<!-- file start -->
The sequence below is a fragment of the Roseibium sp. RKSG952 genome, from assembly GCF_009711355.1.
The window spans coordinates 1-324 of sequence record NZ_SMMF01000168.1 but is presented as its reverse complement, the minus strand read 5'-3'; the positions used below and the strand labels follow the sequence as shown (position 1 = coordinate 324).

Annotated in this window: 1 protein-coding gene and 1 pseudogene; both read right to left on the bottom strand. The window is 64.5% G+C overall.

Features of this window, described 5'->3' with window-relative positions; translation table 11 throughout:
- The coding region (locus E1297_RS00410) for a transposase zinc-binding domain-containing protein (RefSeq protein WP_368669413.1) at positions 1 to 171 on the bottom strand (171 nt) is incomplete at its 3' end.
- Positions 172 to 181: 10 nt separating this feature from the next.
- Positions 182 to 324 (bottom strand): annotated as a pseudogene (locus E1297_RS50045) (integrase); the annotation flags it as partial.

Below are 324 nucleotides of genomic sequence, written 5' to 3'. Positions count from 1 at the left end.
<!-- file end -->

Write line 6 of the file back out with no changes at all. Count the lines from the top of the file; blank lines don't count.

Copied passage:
- Positions 172 to 181: 10 nt separating this feature from the next.